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Coriander happens to be one of my very favorite essential oils, especially when blended with sweet orange. The floral-sweet-green-lively scent puts a smile on my face every time I open the bottle. I use it in almost every blend I make (if possible…some blends it doesn’t suit).

If you think you don’t like coriander essential oil, try sniffing a whiff of its lovely aroma and tell me you didn’t smile 🙂

Read on for more info about this awesome essential oil!

Coriander Essential Oil

Botanical Name: Coriandrum sativum

Plant Part: Seeds

Extraction Method: Steam Distilled

Origin: India

Description: This annual or biennial plant is a native of Morocco and grows to about 1 meter (3 feet) in height. It has sparse, fine, feathery leaves and pinkish/white flowers. The brownish, globose seeds have a disagreeable smell until they ripen, when they take on their spicy aroma. The bright green delicate leaves, umbels of lace-like white flowers are followed by a mass of green (turning brown) round seeds. These seeds are hard and egg-shaped, borne in pairs, which do not separate. The Oleoresin has a strong aroma of coriander.

Color: Colorless to pale yellow clear liquid.

Common Uses: The therapeutic properties of Coriander Essential Oil include being analgesic, aphrodisiac, antispasmodic, carminative, depurative, deodorant, digestive, carminative, fungicidal, revitalizing, stimulant and stomachic. Coriander Oil can be useful to refresh and awake the mind. It can be used for mental fatigue, migraine pain, tension and nervous weakness. This oil’s warming effect is also helpful for alleviating pain such as rheumatism, arthritis and muscle spasms. There are some indications that it can also be useful in combating colds and flu.

Consistency: Thin

Note: Medium

Strength of Aroma: Medium

Blends well with: Coriander Essential Oil blends particularly well with Bergamot, Cinnamon Bark , Ginger, Grapefruit, Lemon, Neroli and Orange.

Aromatic Scent: Coriander Oil has a sweet, spicy, slightly fruity, herbaceous warm smell. It has been claimed by some aromatherapists that the aroma improves if allowed to age.

History: The Egyptians used Coriander seeds as an aphrodisiac. The Romans and Greeks used the seeds to flavor their wines and in India the seeds are used in their cooking. Coriander seeds were even found in the tomb of Tutankhamun. The Carmelite order in France used Coriander seeds to flavor their 17th century eau de toilette and it is still used in Chartreuse and Benedictine liqueurs.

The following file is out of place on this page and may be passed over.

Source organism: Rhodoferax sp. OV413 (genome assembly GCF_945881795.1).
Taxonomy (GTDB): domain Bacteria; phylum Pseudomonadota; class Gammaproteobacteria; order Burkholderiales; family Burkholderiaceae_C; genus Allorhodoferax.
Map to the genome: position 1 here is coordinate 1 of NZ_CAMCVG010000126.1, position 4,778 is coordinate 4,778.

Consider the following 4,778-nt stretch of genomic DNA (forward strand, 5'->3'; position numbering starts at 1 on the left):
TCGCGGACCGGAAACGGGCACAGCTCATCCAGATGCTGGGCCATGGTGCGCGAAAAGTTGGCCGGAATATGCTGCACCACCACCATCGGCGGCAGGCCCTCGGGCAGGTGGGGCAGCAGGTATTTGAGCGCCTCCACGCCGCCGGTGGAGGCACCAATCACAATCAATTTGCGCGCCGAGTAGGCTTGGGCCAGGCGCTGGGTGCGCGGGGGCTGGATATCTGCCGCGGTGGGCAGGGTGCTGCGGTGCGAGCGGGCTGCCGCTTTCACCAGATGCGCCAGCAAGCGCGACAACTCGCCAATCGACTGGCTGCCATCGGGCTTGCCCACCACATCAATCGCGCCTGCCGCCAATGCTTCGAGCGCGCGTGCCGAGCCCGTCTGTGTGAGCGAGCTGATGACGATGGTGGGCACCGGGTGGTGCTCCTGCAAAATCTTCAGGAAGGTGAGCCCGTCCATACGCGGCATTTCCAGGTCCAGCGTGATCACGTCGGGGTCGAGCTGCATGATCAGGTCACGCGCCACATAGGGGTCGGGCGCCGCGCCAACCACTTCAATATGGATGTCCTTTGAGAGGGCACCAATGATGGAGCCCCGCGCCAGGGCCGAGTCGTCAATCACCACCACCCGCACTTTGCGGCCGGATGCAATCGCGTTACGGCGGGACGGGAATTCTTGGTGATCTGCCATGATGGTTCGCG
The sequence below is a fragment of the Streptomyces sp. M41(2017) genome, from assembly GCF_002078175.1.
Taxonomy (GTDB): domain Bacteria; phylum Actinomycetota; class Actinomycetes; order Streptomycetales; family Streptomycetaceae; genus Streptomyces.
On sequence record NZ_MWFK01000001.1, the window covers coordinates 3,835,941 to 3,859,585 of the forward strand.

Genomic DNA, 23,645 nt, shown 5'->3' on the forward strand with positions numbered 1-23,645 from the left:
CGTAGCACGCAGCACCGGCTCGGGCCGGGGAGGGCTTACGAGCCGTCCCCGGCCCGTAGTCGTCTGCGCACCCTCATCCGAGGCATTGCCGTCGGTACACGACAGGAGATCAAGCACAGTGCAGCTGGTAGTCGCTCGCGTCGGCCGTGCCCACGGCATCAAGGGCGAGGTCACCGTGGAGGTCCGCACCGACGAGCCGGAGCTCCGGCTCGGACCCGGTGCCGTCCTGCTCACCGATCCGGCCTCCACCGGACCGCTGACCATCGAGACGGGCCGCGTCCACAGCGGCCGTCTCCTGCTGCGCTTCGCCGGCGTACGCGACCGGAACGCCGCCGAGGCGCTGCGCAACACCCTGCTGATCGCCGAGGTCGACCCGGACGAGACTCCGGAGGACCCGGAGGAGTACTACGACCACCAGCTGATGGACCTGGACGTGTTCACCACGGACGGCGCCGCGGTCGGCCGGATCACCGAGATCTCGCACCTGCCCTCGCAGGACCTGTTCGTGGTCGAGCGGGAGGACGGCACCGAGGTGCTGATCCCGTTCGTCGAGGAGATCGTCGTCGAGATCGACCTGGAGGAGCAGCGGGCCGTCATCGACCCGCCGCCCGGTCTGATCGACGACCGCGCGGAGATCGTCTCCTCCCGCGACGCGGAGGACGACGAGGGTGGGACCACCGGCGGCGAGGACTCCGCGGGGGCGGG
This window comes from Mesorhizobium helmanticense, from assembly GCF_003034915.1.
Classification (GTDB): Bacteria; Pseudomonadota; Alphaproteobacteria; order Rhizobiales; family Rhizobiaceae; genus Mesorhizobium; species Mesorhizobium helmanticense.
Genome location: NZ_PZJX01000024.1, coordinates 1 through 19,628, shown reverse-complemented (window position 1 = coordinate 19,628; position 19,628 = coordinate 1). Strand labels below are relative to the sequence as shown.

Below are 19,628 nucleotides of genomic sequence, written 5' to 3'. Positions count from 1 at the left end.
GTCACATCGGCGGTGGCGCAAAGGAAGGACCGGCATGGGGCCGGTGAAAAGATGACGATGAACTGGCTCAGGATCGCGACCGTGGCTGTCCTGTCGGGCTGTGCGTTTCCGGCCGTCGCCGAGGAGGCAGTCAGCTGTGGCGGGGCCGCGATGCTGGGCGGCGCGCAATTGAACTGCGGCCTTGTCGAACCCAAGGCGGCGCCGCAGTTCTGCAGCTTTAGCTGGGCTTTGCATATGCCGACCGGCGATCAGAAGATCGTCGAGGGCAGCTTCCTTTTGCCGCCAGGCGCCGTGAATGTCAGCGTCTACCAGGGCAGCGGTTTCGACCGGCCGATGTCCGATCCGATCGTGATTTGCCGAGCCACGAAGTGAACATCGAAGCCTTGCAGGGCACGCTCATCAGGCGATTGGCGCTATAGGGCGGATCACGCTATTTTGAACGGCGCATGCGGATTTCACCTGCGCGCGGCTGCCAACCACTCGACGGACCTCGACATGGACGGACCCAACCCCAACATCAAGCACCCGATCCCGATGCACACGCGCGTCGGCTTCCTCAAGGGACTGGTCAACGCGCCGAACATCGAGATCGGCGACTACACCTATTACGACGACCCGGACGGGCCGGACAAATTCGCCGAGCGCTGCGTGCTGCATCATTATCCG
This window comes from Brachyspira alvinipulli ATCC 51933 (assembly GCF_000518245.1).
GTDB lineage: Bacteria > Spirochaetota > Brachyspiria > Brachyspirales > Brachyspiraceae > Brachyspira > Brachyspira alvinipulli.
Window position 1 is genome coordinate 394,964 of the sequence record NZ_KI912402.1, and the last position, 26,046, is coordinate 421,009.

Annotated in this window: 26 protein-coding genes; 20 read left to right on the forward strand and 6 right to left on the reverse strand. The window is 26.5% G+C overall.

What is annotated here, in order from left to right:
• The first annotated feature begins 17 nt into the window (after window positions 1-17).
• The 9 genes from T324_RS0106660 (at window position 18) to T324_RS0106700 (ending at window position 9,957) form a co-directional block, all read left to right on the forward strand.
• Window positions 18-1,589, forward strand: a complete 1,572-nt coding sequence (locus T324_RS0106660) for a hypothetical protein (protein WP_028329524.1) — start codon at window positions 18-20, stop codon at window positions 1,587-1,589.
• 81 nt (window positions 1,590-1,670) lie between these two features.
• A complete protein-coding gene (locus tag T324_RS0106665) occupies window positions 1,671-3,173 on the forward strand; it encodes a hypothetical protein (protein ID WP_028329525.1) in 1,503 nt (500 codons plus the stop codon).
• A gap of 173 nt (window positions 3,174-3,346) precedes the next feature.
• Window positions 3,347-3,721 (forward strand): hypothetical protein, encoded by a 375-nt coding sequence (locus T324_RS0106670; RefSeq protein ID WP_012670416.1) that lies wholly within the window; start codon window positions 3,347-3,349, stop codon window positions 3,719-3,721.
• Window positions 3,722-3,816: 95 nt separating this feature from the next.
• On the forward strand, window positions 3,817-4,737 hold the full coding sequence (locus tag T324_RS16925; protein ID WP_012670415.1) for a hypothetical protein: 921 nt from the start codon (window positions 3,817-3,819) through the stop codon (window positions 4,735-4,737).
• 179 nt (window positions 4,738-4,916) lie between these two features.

Cautions: Avoid use during pregnancy.

Coriander, the herb of happiness

When I open the bottle a sharp, astringent scent punches out and fills the room. “This isn’t coriander!” I think. The aha moment comes when I realize it may be cilantro – the other part of the plant. I enjoy using coriander seed essential oil in perfumes and have had a couple of bottles of the essential oil that aged nicely to develop a lovely, sweet woody scent reminiscent of rosewood, thanks to the linalool that is present, up to 70% of the essential oil. Smaller percentages of components like thujene, pinene, terpinene and limonene contribute a sharp, herbal and lemony smell and add character as the oil ages. I can smell these in my new coriander supply currently aging on my shelf. Unripe seeds have a higher percentage of aldehydes including trans-2-decenal and decanal that likely add a sharp smell and are responsible for the fresh taste of the leaf, cilantro. The aldehyde C-11 or undecanal is also present in the leaves and is used in perfumes to provide a clean smell. The seeds when immature may smell strongly and be unpleasant but as they age the smell becomes citrusy, woody, spicy and complex. The taste also mellows in older seeds.

Coriander may be one of the oldest flavorings in the world, both seed and leaf. Ancient Egyptians used to bruise the seeds and mix it into their bread. The greens are one of the bitter herbs mentioned in the Bible to be used for Passover. Coriander has been used by the Chinese as a love potion and more recently finds a place in many of the world’s cuisines and all parts are used including the root. Many know the leaves as cilantro and enjoy the spicy citrus taste this herb adds to a variety of foods. Some people, however, detect an unpleasant soapy odor and strongly dislike the herb. Julia Child has been reported to say that she would pluck out any cilantro in her food and throw it on the floor. Distaste for cilantro may be genetic or it may be learned or a combination of both. Like many herbs and spices, coriander is known to be an antioxidant and anti-bacterial and may assist digestion. It is in the carrot/parsley family.

I like how I can get spice and wood from this lovely oil and how it tames cinnamon, if only a little bit. It also provides lift in heavy floral perfumes and is often found paired with rose or jasmine. Coriander was used in Carmelite water by fourteenth century nuns and in Eau de Carmes cologne – a Paris favorite for many years. With a little bit of rose geranium or palmarosa it may be used as a substitute for endangered rosewood in some blends.-from; http://bellyflowers.blogspot.com/2011/03/coriander-herb-of-happiness.html

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Comments on: "Coriander Essential Oil; Happiness in a bottle" (2)

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